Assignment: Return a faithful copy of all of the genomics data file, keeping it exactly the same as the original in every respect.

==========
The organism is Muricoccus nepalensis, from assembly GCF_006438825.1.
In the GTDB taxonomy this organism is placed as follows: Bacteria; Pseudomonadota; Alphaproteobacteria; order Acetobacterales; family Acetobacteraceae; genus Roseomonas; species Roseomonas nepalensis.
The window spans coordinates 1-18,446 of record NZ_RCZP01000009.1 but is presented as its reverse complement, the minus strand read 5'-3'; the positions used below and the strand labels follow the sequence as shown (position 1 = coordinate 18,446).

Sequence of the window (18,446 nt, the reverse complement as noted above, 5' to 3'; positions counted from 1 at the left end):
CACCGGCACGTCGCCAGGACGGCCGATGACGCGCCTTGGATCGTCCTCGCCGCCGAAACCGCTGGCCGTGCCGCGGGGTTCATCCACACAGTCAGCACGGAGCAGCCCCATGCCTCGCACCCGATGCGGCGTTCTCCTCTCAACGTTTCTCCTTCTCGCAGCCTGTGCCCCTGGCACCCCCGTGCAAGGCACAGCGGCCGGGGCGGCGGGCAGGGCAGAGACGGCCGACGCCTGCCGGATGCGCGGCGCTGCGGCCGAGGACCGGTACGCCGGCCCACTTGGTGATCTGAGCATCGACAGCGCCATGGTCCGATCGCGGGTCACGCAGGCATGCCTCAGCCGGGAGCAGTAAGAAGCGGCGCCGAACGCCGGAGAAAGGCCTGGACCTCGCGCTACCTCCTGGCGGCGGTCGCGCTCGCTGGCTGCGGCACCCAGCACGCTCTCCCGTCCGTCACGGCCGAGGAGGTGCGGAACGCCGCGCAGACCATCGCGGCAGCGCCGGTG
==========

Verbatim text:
The organism is Muricoccus nepalensis, from assembly GCF_006438825.1.
In the GTDB taxonomy this organism is placed as follows: Bacteria; Pseudomonadota; Alphaproteobacteria; order Acetobacterales; family Acetobacteraceae; genus Roseomonas; species Roseomonas nepalensis.
The window spans coordinates 1-18,446 of record NZ_RCZP01000009.1 but is presented as its reverse complement, the minus strand read 5'-3'; the positions used below and the strand labels follow the sequence as shown (position 1 = coordinate 18,446).

Sequence of the window (18,446 nt, the reverse complement as noted above, 5' to 3'; positions counted from 1 at the left end):
CACCGGCACGTCGCCAGGACGGCCGATGACGCGCCTTGGATCGTCCTCGCCGCCGAAACCGCTGGCCGTGCCGCGGGGTTCATCCACACAGTCAGCACGGAGCAGCCCCATGCCTCGCACCCGATGCGGCGTTCTCCTCTCAACGTTTCTCCTTCTCGCAGCCTGTGCCCCTGGCACCCCCGTGCAAGGCACAGCGGCCGGGGCGGCGGGCAGGGCAGAGACGGCCGACGCCTGCCGGATGCGCGGCGCTGCGGCCGAGGACCGGTACGCCGGCCCACTTGGTGATCTGAGCATCGACAGCGCCATGGTCCGATCGCGGGTCACGCAGGCATGCCTCAGCCGGGAGCAGTAAGAAGCGGCGCCGAACGCCGGAGAAAGGCCTGGACCTCGCGCTACCTCCTGGCGGCGGTCGCGCTCGCTGGCTGCGGCACCCAGCACGCTCTCCCGTCCGTCACGGCCGAGGAGGTGCGGAACGCCGCGCAGACCATCGCGGCAGCGCCGGTG